Scientists create a camera so small it can be carried by a beetle!

Scientists create camera so small it can be carried by a beetle
(Image credit: Mark Stone, University of Washington)

We think of a small camera being something inside a camera phone, but researchers at the University of Washington have taken miniaturization to a whole new level and created a camera so compact it can be carried on the back of a beetle. Weighing just 248 milligrams - or just under one quarter of a gram - it's so small and light that a Pinacate beetle is able to carry the camera like a backpack and still move and climb obstacles naturally.

(Image credit: Mark Stone, University of Washington)

Don't go thinking this "GoPro for beetles" is some 4K, high frame rate monster though. The focus here is on keeping things as small and power-efficient as possible, so video quality is limited to 160x120 resolution, monochrome footage, at just a maximum of five frames per second.

There are some neat tricks though, as the camera can wirelessly transmit its live video feed via Bluetooth to a smartphone up to 120 metres away. What's more, the camera is mounted on a tiny piezoelectric actuator arm that bends when a voltage is applied to it, giving the camera the ability to pan left and right by up to 60 degrees when remotely controlled by the smartphone operator.

This approach allows the camera to capture a wide field of view using a small, low-energy sensor. The alternative would be to have a fixed wide-angle camera, but that would have necessitated a much higher resolution sensor to maintain the same level of detail over the whole field of view, thereby significantly raising power consumption.

See also World's smallest camera is size of a grain of sand

(Image credit: Mark Stone, University of Washington)

The researchers got their inspiration for mounting the camera on a movable arm from insects themselves; specifically, their simplified, low-energy vision. Insects only have high visual acuity in very small regions of the retina, meaning that to accurately track moving objects they must physically move their heads. This approach is more energy-efficient in nature and also for the beetle camera backpack, enabling up to 6 hours of runtime from just a 10mAh battery, partly thanks to an onboard accelerometer that only triggers image capture when the beetle is on the move.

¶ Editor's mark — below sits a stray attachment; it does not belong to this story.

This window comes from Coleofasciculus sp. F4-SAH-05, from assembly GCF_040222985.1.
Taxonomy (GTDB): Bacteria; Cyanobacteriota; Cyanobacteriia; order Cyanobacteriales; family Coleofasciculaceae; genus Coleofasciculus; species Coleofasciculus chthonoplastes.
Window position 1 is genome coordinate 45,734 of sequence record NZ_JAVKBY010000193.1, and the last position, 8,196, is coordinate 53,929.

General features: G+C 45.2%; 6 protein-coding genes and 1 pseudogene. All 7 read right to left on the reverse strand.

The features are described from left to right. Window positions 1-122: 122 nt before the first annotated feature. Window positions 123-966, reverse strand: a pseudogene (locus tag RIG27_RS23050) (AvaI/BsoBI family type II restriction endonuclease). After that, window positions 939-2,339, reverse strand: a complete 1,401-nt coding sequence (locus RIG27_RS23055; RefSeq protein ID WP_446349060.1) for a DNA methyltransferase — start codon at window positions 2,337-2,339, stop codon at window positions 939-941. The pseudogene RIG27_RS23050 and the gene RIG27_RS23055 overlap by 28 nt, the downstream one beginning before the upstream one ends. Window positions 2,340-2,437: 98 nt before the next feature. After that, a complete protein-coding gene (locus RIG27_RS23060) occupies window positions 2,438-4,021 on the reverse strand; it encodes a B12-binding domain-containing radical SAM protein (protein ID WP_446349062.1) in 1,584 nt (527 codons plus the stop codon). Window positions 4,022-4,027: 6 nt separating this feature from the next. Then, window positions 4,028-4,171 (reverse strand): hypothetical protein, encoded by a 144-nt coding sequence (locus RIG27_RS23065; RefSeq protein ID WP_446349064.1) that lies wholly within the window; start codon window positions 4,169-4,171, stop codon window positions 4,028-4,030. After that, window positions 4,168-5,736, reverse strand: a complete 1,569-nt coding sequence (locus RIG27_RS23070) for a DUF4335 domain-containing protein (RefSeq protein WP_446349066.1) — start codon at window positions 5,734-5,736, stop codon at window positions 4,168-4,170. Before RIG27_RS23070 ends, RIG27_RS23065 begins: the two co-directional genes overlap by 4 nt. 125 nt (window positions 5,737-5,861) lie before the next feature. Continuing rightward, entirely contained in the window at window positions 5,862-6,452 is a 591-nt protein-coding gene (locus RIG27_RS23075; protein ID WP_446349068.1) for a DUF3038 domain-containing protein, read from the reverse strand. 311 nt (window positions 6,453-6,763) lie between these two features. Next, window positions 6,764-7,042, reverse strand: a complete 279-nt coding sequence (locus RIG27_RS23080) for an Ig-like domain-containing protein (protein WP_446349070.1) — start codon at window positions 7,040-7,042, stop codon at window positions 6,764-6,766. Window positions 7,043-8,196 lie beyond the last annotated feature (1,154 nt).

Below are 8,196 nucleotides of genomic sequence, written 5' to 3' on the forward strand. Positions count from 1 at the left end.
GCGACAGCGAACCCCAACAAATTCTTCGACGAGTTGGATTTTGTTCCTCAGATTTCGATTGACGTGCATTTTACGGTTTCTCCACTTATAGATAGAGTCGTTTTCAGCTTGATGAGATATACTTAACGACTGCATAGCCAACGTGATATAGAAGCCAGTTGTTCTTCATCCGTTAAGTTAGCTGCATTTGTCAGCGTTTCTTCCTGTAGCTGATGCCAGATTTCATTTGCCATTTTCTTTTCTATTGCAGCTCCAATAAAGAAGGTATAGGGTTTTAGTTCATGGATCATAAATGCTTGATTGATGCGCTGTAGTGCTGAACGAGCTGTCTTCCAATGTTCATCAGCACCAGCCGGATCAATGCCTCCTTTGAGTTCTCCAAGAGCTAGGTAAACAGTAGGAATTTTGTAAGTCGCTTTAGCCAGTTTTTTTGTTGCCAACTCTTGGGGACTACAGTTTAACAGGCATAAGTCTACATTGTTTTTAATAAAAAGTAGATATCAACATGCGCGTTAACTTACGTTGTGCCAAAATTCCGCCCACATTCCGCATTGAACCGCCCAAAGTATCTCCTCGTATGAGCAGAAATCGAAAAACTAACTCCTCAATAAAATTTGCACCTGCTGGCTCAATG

(Image credit: Mark Stone, University of Washington)

Such a minuscule remote controlled camera has obvious appeal for being able to capture a bug's-eye view of the world, allowing us better understand nature and the planet. But there are other intriguing possibilities in the field of insect-scale robotics. The University of Washington boffins also built a tiny 1.6x2cm robot that can move at up to 3.5cm per second. With the steerable vision system of the beetle cam the robot was able to track objects while consuming between 26 and 84 times less energy than by moving the whole robot. Thinking outside of the research lab, such tiny energy efficient robotics could prove invaluable for gaining visual access to hard-to-reach spaces, like inside complex machinery to help diagnose faulty components where a conventional borescope couldn't reach.

(Image credit: Mark Stone, University of Washington)

Read more: 

The best camera backpack

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The best microscopes you can buy

The best borescopes and inspection cameras

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Ben Andrews

Ben is the Imaging Labs manager, responsible for all the testing on Digital Camera World and across the entire photography portfolio at Future. Whether he's in the lab testing the sharpness of new lenses, the resolution of the latest image sensors, the zoom range of monster bridge cameras or even the latest camera phones, Ben is our go-to guy for technical insight. He's also the team's man-at-arms when it comes to camera bags, filters, memory cards, and all manner of camera accessories – his lab is a bit like the Batcave of photography! With years of experience trialling and testing kit, he's a human encyclopedia of benchmarks when it comes to recommending the best buys.